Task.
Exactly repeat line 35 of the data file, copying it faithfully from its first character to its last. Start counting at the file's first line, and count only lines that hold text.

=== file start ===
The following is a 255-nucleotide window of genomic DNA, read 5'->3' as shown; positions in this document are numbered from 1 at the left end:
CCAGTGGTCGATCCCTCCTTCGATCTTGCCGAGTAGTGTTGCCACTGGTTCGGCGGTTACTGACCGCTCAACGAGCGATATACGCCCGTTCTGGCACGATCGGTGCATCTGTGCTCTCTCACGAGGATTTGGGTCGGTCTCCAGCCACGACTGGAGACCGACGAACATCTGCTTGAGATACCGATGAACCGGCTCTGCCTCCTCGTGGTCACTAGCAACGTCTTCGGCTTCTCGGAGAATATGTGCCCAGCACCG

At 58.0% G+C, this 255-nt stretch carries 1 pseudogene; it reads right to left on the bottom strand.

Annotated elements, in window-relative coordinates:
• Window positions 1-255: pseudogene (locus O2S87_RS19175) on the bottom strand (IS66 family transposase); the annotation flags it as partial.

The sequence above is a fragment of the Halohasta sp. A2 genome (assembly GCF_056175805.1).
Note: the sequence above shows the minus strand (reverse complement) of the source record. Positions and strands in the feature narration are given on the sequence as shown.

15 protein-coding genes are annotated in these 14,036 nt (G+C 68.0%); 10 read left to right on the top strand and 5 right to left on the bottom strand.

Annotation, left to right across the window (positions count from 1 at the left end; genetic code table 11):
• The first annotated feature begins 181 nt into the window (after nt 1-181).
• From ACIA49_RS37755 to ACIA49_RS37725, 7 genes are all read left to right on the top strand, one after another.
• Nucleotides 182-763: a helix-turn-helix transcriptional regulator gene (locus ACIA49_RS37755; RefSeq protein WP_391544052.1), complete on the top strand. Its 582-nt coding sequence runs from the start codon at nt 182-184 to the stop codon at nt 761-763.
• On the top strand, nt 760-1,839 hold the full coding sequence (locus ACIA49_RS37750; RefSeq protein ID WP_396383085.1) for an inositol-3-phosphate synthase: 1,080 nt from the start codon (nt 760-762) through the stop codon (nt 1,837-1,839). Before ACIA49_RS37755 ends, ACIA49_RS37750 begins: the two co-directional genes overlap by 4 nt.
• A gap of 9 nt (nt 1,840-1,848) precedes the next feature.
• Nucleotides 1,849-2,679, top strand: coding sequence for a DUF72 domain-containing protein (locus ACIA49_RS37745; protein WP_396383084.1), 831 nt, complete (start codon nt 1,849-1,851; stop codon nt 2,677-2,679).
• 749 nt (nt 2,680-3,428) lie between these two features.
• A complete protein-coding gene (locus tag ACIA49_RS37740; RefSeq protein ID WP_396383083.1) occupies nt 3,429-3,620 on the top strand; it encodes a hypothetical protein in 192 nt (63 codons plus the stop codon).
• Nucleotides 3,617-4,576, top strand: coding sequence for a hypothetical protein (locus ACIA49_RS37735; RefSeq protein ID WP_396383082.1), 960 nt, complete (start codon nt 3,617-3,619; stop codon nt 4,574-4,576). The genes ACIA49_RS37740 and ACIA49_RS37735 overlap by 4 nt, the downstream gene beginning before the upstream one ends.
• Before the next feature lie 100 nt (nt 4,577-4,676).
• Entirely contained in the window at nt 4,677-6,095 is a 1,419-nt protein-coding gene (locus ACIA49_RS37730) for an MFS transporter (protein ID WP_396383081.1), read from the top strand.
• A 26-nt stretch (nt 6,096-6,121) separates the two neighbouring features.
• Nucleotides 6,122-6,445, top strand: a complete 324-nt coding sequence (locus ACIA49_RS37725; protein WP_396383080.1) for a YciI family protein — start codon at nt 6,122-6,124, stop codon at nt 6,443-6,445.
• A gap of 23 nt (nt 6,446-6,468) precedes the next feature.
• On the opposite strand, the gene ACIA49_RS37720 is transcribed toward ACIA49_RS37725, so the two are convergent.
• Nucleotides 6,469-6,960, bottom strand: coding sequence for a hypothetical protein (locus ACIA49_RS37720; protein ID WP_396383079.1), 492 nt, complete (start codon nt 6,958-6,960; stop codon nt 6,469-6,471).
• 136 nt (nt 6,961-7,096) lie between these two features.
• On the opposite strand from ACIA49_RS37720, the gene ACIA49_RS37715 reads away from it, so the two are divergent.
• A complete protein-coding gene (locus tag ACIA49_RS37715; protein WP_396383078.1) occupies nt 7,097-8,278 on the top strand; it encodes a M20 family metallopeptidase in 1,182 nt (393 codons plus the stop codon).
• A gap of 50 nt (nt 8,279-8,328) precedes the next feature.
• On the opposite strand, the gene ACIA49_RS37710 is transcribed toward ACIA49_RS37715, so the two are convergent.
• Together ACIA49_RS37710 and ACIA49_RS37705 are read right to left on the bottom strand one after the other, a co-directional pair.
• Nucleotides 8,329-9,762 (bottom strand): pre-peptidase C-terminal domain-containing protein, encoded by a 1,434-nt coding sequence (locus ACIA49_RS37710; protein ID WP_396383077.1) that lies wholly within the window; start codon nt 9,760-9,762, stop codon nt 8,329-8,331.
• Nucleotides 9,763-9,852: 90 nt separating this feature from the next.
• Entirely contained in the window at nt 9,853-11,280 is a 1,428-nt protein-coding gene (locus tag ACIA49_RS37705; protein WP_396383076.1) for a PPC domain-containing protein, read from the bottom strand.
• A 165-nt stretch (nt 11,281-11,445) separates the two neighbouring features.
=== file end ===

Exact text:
• A 165-nt stretch (nt 11,281-11,445) separates the two neighbouring features.